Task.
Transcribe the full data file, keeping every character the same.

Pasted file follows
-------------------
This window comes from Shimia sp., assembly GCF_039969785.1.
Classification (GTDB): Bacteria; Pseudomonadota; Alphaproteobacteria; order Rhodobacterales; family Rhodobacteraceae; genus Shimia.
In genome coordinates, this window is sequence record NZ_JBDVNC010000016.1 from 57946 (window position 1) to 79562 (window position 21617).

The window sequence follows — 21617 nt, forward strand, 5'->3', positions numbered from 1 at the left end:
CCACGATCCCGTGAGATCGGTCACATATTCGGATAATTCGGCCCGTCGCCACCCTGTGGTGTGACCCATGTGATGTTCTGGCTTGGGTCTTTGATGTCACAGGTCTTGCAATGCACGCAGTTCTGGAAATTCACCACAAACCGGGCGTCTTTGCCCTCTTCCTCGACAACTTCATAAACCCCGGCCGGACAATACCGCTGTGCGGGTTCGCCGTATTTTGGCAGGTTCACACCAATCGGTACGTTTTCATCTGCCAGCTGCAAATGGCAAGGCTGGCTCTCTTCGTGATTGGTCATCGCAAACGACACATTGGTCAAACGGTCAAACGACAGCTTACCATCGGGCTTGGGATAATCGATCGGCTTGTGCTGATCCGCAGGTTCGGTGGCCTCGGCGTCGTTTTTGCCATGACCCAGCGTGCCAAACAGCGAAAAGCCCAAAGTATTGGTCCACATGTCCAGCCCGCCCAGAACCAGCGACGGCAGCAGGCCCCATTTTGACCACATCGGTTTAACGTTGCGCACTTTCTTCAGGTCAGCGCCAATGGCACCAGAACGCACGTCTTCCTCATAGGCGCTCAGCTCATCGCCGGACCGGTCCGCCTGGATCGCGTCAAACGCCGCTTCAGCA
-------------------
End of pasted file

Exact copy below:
This window comes from Shimia sp., assembly GCF_039969785.1.
Classification (GTDB): Bacteria; Pseudomonadota; Alphaproteobacteria; order Rhodobacterales; family Rhodobacteraceae; genus Shimia.
In genome coordinates, this window is sequence record NZ_JBDVNC010000016.1 from 57946 (window position 1) to 79562 (window position 21617).

The window sequence follows — 21617 nt, forward strand, 5'->3', positions numbered from 1 at the left end:
CCACGATCCCGTGAGATCGGTCACATATTCGGATAATTCGGCCCGTCGCCACCCTGTGGTGTGACCCATGTGATGTTCTGGCTTGGGTCTTTGATGTCACAGGTCTTGCAATGCACGCAGTTCTGGAAATTCACCACAAACCGGGCGTCTTTGCCCTCTTCCTCGACAACTTCATAAACCCCGGCCGGACAATACCGCTGTGCGGGTTCGCCGTATTTTGGCAGGTTCACACCAATCGGTACGTTTTCATCTGCCAGCTGCAAATGGCAAGGCTGGCTCTCTTCGTGATTGGTCATCGCAAACGACACATTGGTCAAACGGTCAAACGACAGCTTACCATCGGGCTTGGGATAATCGATCGGCTTGTGCTGATCCGCAGGTTCGGTGGCCTCGGCGTCGTTTTTGCCATGACCCAGCGTGCCAAACAGCGAAAAGCCCAAAGTATTGGTCCACATGTCCAGCCCGCCCAGAACCAGCGACGGCAGCAGGCCCCATTTTGACCACATCGGTTTAACGTTGCGCACTTTCTTCAGGTCAGCGCCAATGGCACCAGAACGCACGTCTTCCTCATAGGCGCTCAGCTCATCGCCGGACCGGTCCGCCTGGATCGCGTCAAACGCCGCTTCAGCA